Claire Mitchell-Taverner - Career Development Manager, Australian Football League Players' Association (AFLPA)

Claire Mitchell-Taverner
'We provide an opportunity for players to balance life and sport – it's a program that is second to none in helping Australian professional athletes find the balance between their sporting career and their life.'

 


 

 

 

 

 

What does your job entail?

I look after the AFL Players' Association career development program across Australia. I have hands-on contact with six clubs in Melbourne, and our AFL Players' Association consultants around the country manage the other clubs in Melbourne and in each of the capital cities where we have a team. My role involves anything from career counselling and career planning to study skills and tutoring. Managing the literacy and numeracy program is another big part of my job.

Do you focus on a player's career development during their playing career or after they retire?

We look at their holistic career – something for them to do while they're playing, to help prepare them for life after football.

How did you get the position?

I've been heavily involved in the media and PR side of sports, but I wanted to get on the 'other side of the fence' and be involved in the industry, instead of just generating publicity for the game. I came from an empathic position, as I was involved in elite sport myself, and I understand how hard it is to juggle the whole lot   career and playing. Also, I have an interest in sports, as well as qualifications in career development and sports welfare.

How has your background in sports help you in your role?

I played hockey for Australia, so being an experienced elite sportsperson, I understand the level of commitment involved in playing professional sports. I think this experience is a strength I bring to the job   that I've been there and done it.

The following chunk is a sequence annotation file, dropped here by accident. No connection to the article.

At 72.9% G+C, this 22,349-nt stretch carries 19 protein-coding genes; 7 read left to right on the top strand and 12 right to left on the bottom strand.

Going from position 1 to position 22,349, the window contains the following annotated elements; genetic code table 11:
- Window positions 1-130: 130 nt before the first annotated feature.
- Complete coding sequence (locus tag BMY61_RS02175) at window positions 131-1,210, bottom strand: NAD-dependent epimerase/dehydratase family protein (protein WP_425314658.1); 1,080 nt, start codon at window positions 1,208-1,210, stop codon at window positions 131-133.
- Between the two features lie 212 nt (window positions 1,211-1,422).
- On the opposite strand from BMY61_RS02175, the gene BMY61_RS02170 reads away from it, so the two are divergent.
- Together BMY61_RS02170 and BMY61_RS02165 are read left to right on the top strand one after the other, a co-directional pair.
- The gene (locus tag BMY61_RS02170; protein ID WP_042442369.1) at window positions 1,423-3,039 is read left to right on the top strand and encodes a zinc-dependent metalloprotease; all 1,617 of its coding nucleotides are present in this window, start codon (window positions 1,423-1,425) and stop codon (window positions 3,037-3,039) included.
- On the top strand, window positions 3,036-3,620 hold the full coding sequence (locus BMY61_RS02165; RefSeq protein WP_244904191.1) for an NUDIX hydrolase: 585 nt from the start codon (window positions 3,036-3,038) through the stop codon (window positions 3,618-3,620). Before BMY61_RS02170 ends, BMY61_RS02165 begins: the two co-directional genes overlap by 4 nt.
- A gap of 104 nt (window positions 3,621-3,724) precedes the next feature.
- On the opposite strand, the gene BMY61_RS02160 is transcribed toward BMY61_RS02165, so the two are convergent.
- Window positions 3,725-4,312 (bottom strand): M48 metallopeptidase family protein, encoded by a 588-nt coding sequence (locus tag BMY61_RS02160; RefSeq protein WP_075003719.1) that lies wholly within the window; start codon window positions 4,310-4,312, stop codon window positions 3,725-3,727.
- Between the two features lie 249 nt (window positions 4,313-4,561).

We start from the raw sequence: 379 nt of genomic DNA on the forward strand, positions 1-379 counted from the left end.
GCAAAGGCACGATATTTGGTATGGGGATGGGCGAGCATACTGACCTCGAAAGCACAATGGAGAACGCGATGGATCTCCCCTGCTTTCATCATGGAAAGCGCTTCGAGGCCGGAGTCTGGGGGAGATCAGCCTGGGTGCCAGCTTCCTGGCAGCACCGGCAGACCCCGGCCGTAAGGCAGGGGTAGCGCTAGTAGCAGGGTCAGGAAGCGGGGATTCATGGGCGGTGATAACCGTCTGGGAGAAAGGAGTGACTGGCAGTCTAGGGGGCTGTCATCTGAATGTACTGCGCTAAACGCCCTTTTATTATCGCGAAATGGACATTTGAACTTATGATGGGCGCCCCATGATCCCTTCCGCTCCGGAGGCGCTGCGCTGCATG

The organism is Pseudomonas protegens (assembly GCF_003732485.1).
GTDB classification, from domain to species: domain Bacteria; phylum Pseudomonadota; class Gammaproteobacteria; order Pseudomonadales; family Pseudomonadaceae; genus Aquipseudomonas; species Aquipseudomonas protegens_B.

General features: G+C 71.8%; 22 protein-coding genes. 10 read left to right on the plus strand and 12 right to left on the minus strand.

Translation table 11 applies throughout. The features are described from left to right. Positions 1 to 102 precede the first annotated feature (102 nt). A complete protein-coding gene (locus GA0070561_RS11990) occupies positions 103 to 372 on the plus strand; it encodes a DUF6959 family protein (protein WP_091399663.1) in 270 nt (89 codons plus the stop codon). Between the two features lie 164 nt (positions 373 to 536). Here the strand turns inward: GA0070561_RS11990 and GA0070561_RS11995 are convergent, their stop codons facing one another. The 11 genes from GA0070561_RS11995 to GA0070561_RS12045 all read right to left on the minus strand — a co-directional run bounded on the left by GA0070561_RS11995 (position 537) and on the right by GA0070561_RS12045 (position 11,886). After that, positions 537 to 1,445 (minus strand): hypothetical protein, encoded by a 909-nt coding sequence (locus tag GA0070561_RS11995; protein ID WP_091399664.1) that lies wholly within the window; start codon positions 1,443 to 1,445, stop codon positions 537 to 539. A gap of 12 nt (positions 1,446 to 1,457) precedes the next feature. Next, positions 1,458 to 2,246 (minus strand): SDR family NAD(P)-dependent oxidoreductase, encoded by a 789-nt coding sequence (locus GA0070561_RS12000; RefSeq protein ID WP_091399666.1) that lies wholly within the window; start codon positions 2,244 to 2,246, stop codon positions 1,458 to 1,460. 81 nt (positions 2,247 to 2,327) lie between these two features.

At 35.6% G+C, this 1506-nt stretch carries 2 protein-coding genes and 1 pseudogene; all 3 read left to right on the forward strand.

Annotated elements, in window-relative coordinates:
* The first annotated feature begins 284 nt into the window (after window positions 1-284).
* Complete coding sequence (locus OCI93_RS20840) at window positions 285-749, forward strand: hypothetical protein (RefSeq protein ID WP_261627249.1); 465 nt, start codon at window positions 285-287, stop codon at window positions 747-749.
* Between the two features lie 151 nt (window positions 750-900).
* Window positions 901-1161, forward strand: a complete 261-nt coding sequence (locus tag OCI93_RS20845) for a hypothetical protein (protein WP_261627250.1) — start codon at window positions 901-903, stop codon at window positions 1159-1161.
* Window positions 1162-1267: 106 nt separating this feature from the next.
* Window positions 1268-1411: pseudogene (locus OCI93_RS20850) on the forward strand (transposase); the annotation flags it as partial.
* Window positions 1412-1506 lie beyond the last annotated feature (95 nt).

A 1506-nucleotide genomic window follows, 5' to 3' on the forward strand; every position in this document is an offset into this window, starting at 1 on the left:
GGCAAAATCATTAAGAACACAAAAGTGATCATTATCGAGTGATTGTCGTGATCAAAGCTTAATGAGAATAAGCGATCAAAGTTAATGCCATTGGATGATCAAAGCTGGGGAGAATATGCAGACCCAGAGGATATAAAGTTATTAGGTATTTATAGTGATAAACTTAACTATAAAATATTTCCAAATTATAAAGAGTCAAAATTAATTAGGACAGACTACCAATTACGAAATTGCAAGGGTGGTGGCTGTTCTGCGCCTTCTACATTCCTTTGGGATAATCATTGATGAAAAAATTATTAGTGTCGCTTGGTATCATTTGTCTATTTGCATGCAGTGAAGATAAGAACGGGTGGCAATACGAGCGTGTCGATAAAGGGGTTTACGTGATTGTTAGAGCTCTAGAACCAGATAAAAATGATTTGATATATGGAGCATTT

Do you give career advice to players?

Not so much. We're there to help players make the decisions. We're like a resource for the players. They can come to us to get as much information as they need to make informed decisions and we ensure that they're well supported in pursuing their goals. We help players workshop what they would like to do. It's not just about them ticking boxes – we want them to be doing something that's going to help them be a better athlete.

What other support services are available to AFL players?

There is quite a raft at the AFL Players' Association – a broad range of services to help the players leave the game better educated, better informed and potentially better people than when they entered.

There are transition services to help players enter and exit the AFL system smoothly. New AFL players are involved in an induction camp and, possibly, a football apprenticeship (a set Certificate III in sport). We provide education in finance, property and business, and help players with their work placements. We have an Indigenous support program as well as offer grants and scholarships.

There are also psychology services which all AFL players have access to   it's completely confidential so it's a good place for them to go to talk about any issues they come across in life.

What do you like about your job?

We provide an opportunity for players to balance life and sport – it's a program that is second to none in helping Australian professional athletes find the balance between their sporting career and their life. It's a useful and beneficial program because it offers AFL players the opportunity to pursue interests outside of football, so when they decide to leave the game, they have the skills and qualifications to start a different career path. It's a crazy environment they're in so we want to help them make the most of it.

Do you have any advice for people interested in a career as an elite sportsperson?

It may look like a pretty cruisey job but it certainly isn't. People don't really appreciate what it takes to be a successful sportsperson, both physically and mentally. It's a six-day-a-week job, maybe even seven. It's definitely a lifestyle choice   if you're not playing, training, or rehabbing, you still have to look after yourself. Some starting players are surprised by the level of commitment needed, both in terms of time and energy.


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